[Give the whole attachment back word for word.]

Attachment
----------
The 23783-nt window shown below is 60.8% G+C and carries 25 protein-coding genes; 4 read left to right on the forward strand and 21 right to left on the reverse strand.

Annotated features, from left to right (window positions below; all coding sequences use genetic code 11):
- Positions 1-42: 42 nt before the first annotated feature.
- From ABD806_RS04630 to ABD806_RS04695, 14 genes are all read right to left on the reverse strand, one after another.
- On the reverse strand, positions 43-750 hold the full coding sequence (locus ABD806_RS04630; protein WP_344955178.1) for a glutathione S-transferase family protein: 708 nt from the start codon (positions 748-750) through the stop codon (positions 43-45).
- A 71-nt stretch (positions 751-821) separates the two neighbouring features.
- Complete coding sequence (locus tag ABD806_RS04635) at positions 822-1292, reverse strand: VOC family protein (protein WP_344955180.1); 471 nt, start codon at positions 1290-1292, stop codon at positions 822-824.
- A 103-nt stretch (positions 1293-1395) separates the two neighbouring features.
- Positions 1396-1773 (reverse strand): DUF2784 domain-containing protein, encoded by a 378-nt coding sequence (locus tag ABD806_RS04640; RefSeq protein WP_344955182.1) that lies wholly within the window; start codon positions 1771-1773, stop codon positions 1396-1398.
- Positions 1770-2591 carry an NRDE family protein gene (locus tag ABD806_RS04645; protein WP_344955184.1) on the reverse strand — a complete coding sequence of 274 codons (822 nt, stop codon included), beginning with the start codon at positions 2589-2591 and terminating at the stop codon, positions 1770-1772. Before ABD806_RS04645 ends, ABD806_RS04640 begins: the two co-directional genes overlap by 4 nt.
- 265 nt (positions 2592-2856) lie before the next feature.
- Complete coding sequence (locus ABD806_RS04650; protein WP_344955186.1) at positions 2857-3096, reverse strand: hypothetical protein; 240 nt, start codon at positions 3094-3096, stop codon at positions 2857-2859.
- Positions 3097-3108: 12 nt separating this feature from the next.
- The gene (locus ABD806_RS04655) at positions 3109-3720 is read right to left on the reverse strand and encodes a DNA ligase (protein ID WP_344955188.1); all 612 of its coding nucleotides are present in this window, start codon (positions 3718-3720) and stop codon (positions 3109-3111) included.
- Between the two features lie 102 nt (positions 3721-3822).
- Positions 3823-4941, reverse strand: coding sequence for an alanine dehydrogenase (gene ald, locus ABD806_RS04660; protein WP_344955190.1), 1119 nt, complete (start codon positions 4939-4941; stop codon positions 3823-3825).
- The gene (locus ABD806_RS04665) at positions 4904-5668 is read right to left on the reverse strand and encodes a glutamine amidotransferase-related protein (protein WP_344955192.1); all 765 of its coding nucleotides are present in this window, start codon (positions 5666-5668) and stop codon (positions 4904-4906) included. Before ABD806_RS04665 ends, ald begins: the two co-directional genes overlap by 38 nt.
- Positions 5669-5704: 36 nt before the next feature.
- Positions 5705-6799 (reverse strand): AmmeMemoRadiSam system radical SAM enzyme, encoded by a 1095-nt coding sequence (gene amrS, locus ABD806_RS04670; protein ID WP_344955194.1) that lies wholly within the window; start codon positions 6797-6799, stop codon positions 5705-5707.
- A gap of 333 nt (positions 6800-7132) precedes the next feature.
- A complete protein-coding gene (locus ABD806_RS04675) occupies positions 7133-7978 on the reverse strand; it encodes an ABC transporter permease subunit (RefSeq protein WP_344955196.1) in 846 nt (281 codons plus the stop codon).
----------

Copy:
The 23783-nt window shown below is 60.8% G+C and carries 25 protein-coding genes; 4 read left to right on the forward strand and 21 right to left on the reverse strand.

Annotated features, from left to right (window positions below; all coding sequences use genetic code 11):
- Positions 1-42: 42 nt before the first annotated feature.
- From ABD806_RS04630 to ABD806_RS04695, 14 genes are all read right to left on the reverse strand, one after another.
- On the reverse strand, positions 43-750 hold the full coding sequence (locus ABD806_RS04630; protein WP_344955178.1) for a glutathione S-transferase family protein: 708 nt from the start codon (positions 748-750) through the stop codon (positions 43-45).
- A 71-nt stretch (positions 751-821) separates the two neighbouring features.
- Complete coding sequence (locus tag ABD806_RS04635) at positions 822-1292, reverse strand: VOC family protein (protein WP_344955180.1); 471 nt, start codon at positions 1290-1292, stop codon at positions 822-824.
- A 103-nt stretch (positions 1293-1395) separates the two neighbouring features.
- Positions 1396-1773 (reverse strand): DUF2784 domain-containing protein, encoded by a 378-nt coding sequence (locus tag ABD806_RS04640; RefSeq protein WP_344955182.1) that lies wholly within the window; start codon positions 1771-1773, stop codon positions 1396-1398.
- Positions 1770-2591 carry an NRDE family protein gene (locus tag ABD806_RS04645; protein WP_344955184.1) on the reverse strand — a complete coding sequence of 274 codons (822 nt, stop codon included), beginning with the start codon at positions 2589-2591 and terminating at the stop codon, positions 1770-1772. Before ABD806_RS04645 ends, ABD806_RS04640 begins: the two co-directional genes overlap by 4 nt.
- 265 nt (positions 2592-2856) lie before the next feature.
- Complete coding sequence (locus ABD806_RS04650; protein WP_344955186.1) at positions 2857-3096, reverse strand: hypothetical protein; 240 nt, start codon at positions 3094-3096, stop codon at positions 2857-2859.
- Positions 3097-3108: 12 nt separating this feature from the next.
- The gene (locus ABD806_RS04655) at positions 3109-3720 is read right to left on the reverse strand and encodes a DNA ligase (protein ID WP_344955188.1); all 612 of its coding nucleotides are present in this window, start codon (positions 3718-3720) and stop codon (positions 3109-3111) included.
- Between the two features lie 102 nt (positions 3721-3822).
- Positions 3823-4941, reverse strand: coding sequence for an alanine dehydrogenase (gene ald, locus ABD806_RS04660; protein WP_344955190.1), 1119 nt, complete (start codon positions 4939-4941; stop codon positions 3823-3825).
- The gene (locus ABD806_RS04665) at positions 4904-5668 is read right to left on the reverse strand and encodes a glutamine amidotransferase-related protein (protein WP_344955192.1); all 765 of its coding nucleotides are present in this window, start codon (positions 5666-5668) and stop codon (positions 4904-4906) included. Before ABD806_RS04665 ends, ald begins: the two co-directional genes overlap by 38 nt.
- Positions 5669-5704: 36 nt before the next feature.
- Positions 5705-6799 (reverse strand): AmmeMemoRadiSam system radical SAM enzyme, encoded by a 1095-nt coding sequence (gene amrS, locus ABD806_RS04670; protein ID WP_344955194.1) that lies wholly within the window; start codon positions 6797-6799, stop codon positions 5705-5707.
- A gap of 333 nt (positions 6800-7132) precedes the next feature.
- A complete protein-coding gene (locus ABD806_RS04675) occupies positions 7133-7978 on the reverse strand; it encodes an ABC transporter permease subunit (RefSeq protein WP_344955196.1) in 846 nt (281 codons plus the stop codon).